Warner Bros. is at the center of a new lawsuit alleging it prevented two former executive producers from working on the newer ‘It’ movies.
Did you see the 2017 ‘It’ remake? How about the recent trailer promoting its second installment due to hit theaters this September? Compared to the miniseries released in the 1990s, the recent 2017 film was a huge success and grossed more than $700 million worldwide. However, that success hasn’t stopped two former executive producers from launching complaints about the production of the newer films. Last week, Frank Konigsberg and Larry Sanitsky filed a lawsuit in Los Angeles Superior Court alleging they were “wrongfully denied an opportunity to participate in Warner Bros’ recent It movies.” Both men worked on the first adaptation of the popular Stephen King horror novel.
According to the suit, Frank Konigsberg and Larry Sanitsky allege they had “a contractual right to engage in a negotiation for any sequel, series, remake, or spinoff, plus are entitled to a minimum share of 10 percent of net profits on any such subsequent production.” However, they argue in the suit they haven’t received nearly the amount of compensation they’re owed.
Sanitsky and Konigsberg used to operate Telepictures Productions back in the mid-1980s before the company merged with Lorimar Productions. Now Telepictures is a “division of Warner Bros that produces such shows as Ellen, Extra, and TMZ Live.” According to the suit, Sanitsky and Konigsberg helped develop the 1990s miniseries based on the horror novel, but it failed to produce profits. They would end up waiting 25 years for a profit statement, which they eventually received this past March showing “they were entitled to $1 million in profits.” The suit brings into question, though, whether they’re owed more and even includes allegations of “fraud over the accounting.” The suit specifically notes that the two are entitled to more of the profits given the fact that the 2017 feature film and its sequel are a remake of the miniseries they worked on. In fact, the suit states, “That the 2017 feature film is indeed a ‘remake’ is indisputable.”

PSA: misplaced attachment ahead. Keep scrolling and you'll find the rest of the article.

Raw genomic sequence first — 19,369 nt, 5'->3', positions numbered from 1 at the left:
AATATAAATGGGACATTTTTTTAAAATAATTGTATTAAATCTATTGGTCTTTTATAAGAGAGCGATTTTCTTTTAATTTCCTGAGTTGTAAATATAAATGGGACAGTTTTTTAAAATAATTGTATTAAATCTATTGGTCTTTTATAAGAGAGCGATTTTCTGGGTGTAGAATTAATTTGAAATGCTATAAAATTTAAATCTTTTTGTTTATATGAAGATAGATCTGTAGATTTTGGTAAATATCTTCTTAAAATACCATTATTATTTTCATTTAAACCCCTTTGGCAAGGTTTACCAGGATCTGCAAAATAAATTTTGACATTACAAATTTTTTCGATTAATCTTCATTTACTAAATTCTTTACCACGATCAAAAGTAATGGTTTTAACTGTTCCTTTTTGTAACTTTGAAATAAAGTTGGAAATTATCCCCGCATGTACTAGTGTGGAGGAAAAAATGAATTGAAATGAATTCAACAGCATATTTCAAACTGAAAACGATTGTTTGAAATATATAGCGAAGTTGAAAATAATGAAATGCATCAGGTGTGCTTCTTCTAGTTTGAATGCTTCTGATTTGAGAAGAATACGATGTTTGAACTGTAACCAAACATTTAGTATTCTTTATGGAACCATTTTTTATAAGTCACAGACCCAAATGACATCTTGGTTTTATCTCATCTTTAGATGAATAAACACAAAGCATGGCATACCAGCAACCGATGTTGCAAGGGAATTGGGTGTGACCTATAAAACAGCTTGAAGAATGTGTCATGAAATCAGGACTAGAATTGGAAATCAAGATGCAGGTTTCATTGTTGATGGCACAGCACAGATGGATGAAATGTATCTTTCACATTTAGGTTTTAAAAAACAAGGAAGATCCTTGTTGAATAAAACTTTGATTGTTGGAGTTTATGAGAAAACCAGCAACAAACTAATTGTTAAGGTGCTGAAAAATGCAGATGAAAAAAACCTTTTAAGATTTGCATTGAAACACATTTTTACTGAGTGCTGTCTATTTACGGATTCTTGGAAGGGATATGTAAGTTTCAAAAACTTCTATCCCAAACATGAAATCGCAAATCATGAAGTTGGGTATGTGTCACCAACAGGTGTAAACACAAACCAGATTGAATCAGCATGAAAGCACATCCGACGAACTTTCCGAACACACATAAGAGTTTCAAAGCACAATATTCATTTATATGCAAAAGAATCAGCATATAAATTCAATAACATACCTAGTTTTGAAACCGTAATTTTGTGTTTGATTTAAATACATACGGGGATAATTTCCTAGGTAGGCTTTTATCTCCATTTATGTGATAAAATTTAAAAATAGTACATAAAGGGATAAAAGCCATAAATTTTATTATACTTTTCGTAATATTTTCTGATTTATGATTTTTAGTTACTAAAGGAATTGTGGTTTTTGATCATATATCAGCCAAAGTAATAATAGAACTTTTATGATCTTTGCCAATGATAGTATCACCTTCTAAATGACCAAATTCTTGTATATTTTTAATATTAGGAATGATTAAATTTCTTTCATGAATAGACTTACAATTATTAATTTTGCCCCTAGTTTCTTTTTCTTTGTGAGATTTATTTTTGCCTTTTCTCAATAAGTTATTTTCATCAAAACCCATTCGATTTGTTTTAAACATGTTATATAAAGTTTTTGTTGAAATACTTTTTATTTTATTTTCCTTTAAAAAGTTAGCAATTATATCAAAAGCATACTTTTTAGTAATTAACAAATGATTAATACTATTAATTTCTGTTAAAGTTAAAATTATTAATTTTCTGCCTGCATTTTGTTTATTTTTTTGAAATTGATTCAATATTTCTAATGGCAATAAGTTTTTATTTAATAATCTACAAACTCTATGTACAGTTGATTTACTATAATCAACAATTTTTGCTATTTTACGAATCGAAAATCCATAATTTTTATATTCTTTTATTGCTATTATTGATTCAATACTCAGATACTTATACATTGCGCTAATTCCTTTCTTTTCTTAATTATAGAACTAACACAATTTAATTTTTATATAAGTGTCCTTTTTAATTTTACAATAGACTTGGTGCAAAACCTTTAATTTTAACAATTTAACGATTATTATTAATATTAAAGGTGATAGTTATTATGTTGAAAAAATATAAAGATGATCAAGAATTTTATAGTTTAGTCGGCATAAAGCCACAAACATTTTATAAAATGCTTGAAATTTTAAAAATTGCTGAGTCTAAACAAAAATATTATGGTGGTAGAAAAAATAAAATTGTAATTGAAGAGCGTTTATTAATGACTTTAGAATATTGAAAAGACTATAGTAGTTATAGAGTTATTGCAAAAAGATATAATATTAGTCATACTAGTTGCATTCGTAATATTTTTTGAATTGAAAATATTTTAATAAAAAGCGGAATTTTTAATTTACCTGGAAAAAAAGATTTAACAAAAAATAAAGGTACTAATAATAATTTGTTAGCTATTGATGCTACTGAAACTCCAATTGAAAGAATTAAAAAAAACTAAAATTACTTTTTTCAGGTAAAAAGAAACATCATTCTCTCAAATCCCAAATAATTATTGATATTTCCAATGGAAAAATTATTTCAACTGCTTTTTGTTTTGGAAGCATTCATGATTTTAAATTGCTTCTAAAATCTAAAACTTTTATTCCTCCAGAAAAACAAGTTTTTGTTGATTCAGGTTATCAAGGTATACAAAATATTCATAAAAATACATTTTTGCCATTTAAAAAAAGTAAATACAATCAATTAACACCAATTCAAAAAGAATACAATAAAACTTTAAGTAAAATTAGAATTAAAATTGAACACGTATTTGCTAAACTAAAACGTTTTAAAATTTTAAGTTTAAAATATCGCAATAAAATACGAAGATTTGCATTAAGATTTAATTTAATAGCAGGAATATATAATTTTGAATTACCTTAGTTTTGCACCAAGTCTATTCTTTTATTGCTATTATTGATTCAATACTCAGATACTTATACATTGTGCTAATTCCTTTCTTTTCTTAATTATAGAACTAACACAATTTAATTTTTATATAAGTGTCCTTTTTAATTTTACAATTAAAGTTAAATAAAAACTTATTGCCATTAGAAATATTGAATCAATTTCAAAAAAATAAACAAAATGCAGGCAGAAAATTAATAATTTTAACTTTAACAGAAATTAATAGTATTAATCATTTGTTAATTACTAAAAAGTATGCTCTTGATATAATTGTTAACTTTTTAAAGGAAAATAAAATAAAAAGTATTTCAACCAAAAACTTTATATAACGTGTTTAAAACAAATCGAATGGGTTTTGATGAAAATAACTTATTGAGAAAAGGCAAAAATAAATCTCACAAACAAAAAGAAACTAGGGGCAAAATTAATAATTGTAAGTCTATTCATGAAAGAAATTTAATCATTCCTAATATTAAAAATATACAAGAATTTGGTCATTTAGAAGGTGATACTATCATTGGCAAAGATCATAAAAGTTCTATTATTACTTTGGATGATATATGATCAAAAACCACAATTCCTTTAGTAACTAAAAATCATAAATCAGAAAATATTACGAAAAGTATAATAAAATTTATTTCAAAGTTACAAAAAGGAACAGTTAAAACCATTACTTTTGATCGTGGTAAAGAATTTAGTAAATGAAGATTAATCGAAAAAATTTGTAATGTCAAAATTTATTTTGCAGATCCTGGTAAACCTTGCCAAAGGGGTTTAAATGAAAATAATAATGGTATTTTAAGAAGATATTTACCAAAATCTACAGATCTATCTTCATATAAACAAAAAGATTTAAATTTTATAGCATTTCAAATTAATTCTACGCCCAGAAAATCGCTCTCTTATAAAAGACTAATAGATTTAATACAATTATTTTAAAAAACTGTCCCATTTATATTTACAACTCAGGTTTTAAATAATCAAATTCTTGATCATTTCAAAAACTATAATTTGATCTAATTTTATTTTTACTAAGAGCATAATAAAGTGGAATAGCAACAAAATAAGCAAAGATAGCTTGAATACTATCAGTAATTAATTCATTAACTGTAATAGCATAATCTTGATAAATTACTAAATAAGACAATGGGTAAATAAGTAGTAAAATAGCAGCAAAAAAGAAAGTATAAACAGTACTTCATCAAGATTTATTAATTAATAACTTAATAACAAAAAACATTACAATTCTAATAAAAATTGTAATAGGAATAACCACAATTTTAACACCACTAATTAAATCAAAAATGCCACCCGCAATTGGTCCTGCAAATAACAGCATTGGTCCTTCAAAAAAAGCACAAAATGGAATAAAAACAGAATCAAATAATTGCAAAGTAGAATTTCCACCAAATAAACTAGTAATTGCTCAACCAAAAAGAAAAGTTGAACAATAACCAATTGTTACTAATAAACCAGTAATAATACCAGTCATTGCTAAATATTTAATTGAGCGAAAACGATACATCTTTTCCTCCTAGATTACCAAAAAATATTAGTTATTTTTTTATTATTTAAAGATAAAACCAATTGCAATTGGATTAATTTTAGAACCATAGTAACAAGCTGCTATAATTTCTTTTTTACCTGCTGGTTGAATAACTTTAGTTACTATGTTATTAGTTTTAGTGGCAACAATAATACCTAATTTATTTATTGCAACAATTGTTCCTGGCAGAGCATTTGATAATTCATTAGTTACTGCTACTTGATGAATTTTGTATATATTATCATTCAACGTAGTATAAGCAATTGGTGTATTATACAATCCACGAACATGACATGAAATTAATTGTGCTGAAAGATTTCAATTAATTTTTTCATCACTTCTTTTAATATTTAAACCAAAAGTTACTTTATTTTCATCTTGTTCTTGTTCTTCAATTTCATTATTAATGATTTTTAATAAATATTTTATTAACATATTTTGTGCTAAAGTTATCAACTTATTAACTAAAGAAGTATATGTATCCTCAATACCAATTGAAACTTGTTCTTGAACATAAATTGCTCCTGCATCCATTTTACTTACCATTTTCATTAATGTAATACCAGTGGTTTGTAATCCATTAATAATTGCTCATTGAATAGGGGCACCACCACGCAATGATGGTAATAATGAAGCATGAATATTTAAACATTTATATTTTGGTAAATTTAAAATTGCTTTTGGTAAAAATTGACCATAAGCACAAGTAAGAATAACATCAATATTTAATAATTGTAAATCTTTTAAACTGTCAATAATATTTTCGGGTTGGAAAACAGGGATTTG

However, lawyers may try to argue that the 2017 blockbuster hit was more a remake of the book than the miniseries. Additionally, during the impending litigation process, lawyers may also explore whether Warner Bros “assumed obligations towards Konigsberg and Sanitsky.” According to the suit, “the studio is the successor-in-interest to Konigsberg’s and Sanitsky’s 1986 agreement with Lorimar-Telepictures.” As a result, lawyers will have to determine whether that comes into play and can be challenged by Warner Bros.
Konigsberg and Sanitsky are represented by Dale Kinsella. Kinsella has experience representing other producers and is even currently representing “a producer who claims he is being shafted from the Fast and Furious spinoff Hobbs & Shaw.”